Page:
Then, there's the issue of criticism for profit: there's the possibility for many more things to go awry. Readership is of utmost importance to newspapers and, thus, the motivations of (very few, but some) critics become, for us, suspect. When criticism is influenced by something other than the passion for or love of the subject, then the information imparted can have the tendency to be hyperbolic, erroneous, or misleading.

Finally, our heated exchange this past summer, in my opinion, was stimulating. We certainly have differing views, but that we could have such an interesting exchange is what the DR is about: the dialogue. Of the number of (I hope) smart comments I've left on newspaper's music reviews, I've never encountered anything like a dialogue (let alone a heated one) with the author, which makes it a one-sided conversation and them somewhat above reproach.

Mrs. Empiricus is tearing me away from the computer so we can go to "Thanksgiving," so I'll have to cut this short. I hope this clears things up a bit. Happy Thanksgiving!

A.C. Douglas said...

There are a couple of issues here.

First, regarding your remarks about the comments sections of online MSM newspapers, it's much worse than that one has to first register, which, to be perfectly candid, I not only see as no problem at all, but desirable. In fact, I would go even further were I an online MSM newspaper editor, and insist that commenters not only be registered but be compelled to use their real names in order to comment (don't ask me how real names could be verified; I've no answer for that). What's really a problem with online MSM comments sections is that commenters' comments can be and often are censored either by editing or by non-publication. I, for instance, am banned from commenting in the Guardian's comments sections ever since I publicly reamed in a Guardian comments section the Guardian's classical music critic Tom Service for his arrant ignorance of Wagnerian music-drama, and of Die Walk├╝re in particular.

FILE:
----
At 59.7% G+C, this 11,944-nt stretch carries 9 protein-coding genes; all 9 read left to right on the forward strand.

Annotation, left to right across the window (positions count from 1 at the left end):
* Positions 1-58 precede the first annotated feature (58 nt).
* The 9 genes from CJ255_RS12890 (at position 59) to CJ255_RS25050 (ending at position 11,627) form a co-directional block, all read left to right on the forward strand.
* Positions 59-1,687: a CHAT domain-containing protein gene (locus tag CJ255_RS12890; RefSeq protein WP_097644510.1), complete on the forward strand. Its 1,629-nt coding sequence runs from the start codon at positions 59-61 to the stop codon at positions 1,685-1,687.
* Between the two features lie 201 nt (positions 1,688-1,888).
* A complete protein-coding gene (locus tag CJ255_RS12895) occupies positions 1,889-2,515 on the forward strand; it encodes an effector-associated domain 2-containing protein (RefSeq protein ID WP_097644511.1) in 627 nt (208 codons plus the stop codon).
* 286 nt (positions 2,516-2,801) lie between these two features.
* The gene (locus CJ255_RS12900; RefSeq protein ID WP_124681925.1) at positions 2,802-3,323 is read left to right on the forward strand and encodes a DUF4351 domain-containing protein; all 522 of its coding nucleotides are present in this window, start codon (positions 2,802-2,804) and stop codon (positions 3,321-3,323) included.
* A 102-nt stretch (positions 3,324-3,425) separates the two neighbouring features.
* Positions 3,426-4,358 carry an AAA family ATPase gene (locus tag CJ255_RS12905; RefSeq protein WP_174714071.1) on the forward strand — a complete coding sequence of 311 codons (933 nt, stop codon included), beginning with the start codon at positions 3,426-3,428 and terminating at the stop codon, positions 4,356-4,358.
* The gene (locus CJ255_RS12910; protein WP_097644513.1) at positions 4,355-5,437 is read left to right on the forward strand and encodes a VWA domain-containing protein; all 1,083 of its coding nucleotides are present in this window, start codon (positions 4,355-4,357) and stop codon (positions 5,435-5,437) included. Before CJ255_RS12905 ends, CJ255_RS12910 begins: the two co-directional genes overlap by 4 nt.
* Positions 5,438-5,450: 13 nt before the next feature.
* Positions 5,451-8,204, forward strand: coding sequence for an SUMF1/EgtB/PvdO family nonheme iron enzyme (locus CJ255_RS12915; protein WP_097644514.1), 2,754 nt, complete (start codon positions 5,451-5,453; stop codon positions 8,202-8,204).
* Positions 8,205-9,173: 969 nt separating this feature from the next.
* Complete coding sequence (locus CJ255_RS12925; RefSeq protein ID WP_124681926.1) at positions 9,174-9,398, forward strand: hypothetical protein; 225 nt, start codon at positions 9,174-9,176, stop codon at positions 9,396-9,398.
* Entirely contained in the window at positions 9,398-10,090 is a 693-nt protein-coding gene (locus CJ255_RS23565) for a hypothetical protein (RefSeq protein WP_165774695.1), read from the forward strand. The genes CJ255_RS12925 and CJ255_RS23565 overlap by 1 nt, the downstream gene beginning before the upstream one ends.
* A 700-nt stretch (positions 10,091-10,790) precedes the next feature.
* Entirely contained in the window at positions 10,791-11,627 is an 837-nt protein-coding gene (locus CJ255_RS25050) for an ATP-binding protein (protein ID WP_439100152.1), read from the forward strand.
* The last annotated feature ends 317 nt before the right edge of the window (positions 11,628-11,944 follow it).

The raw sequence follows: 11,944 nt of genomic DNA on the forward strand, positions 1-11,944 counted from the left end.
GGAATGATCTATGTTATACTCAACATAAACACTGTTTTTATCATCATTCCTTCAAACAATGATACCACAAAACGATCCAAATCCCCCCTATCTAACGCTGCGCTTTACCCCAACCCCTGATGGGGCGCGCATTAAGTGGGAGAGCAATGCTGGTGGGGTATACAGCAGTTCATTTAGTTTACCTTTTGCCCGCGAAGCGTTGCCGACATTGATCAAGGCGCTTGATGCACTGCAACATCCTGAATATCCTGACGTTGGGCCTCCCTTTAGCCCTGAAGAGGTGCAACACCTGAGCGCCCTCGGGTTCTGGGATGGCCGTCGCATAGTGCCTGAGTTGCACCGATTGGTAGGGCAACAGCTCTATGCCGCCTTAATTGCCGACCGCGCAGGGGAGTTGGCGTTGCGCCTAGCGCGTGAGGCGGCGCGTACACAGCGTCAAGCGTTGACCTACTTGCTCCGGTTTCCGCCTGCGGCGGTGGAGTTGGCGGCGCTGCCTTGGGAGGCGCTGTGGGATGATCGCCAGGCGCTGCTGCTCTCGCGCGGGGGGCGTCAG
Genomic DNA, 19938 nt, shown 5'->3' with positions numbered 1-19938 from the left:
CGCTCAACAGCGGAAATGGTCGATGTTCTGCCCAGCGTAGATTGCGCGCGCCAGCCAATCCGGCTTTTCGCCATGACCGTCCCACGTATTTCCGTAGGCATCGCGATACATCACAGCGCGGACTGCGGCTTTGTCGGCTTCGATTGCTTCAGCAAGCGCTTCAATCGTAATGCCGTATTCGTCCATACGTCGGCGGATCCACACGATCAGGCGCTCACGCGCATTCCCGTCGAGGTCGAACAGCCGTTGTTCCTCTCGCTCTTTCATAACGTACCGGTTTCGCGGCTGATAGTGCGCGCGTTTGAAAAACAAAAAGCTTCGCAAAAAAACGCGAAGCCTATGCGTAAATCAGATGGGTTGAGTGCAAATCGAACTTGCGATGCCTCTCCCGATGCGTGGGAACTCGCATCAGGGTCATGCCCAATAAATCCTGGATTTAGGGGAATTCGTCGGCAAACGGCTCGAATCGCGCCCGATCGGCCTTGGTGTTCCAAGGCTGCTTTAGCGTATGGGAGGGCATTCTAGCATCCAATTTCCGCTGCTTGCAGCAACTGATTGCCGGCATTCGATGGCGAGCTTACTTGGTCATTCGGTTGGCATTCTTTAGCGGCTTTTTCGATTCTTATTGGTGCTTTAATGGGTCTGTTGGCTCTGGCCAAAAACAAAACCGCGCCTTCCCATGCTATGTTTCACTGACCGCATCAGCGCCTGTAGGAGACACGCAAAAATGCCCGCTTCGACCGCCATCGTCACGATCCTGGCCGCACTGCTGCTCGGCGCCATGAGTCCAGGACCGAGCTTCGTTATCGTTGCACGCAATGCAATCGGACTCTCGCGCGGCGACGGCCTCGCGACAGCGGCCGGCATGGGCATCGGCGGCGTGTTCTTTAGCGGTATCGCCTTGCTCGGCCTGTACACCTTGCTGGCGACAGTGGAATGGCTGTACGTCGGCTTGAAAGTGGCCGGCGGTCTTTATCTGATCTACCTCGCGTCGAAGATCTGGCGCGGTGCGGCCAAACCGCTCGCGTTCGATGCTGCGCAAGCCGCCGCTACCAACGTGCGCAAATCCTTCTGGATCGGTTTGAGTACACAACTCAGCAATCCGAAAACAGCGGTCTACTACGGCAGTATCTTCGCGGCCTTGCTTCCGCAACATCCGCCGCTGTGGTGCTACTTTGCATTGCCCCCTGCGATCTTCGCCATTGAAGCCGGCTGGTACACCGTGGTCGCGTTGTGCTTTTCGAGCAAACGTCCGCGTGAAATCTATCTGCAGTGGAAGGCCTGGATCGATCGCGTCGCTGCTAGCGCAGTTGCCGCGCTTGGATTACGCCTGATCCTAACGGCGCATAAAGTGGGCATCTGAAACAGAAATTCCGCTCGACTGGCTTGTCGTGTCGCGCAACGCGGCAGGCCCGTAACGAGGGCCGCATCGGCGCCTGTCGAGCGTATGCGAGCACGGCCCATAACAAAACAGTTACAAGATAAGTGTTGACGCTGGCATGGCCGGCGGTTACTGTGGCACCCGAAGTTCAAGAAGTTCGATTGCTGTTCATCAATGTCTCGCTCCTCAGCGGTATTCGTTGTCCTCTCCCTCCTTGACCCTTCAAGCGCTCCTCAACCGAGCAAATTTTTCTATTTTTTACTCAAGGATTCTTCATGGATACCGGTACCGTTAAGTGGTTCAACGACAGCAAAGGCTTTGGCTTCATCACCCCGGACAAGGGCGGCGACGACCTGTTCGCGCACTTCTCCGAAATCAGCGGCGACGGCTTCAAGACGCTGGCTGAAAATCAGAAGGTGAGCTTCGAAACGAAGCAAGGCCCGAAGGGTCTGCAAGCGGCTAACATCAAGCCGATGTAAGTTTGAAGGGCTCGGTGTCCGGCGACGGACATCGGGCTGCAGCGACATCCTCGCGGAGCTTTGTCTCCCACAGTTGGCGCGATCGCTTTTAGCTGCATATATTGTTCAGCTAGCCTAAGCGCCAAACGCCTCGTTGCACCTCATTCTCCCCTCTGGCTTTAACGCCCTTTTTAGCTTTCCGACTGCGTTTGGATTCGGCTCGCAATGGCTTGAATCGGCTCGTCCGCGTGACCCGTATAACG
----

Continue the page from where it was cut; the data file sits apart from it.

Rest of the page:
Second, Why would you want culture blogs that profess to authority and expertise to "go away"? They should be encouraged, not discouraged, unless their profession is bogus, in which case a blog such as DR should ream them to expose the imposture. Such blogs will not go away on their own if left unchallenged. They're too precious to their authors.

Then there's the question of incompetent, sloppy, or otherwise less than professional writing on such blogs in terms of use of language. Culture blogs that profess to authority and expertise which exhibit this fault should likewise be reamed for the crime of lowering the quality of online cultural discourse. That's also something that should be fodder for a blog such as DR.

Well, you get my point. Of course, the writers of any blog that attempts such reaming had better be damned certain of their ground. Remember, all blogs share the same bully pulpit, and if one screws the pooch on one's reaming, one will get reamed right back P.D.Q., and with at least equal force. That's NOT a problem when one's targets are columnists in the online MSM as the smart ones will never respond because, well, they don't have to. They're, for the time being at least, Kings Of The Hill, and they're much safer responding to their online critics by not responding to or acknowledging them at all as responding is only to dignify those critics and give them credence. Of course, the author of a criticized blog could take the same position (I have on several occasions), but it's not nearly as much fun.

Oh, and a Happy Thanksgiving! right back attcha.


Anonymous said...

Happy dead turkeys.

While the DR's decision to criticize opinions-for-profit shows a clear anti-capitalist leaning, ironically it validates the very system in the man's nature the DR occasionally mocks in humor, for truth told the only opinion worth anything (immaterial) is the one that's worth something (material).

The Chinese have a saying, "things when rare are expensive." Such is the value of the myriad of comments that dangle at the bottom of the pages of the for profit news journals. The DR is good stuff. Figure out a way to get paid, 'cause I want to go on the friggin' tour.

This aside, I love the glimpse into Big E's Detritusal mind here. Bravo!


Tom Strini said...

I've been so busy trying to become a tycoon at www.thirdcoastdigest.com, teaching and doing the occasional TV show (artdigest.tv) that I haven't made enough time for DR.

But I will. I like you guys.

--Strini, an arts writer who really really wants to make a profit.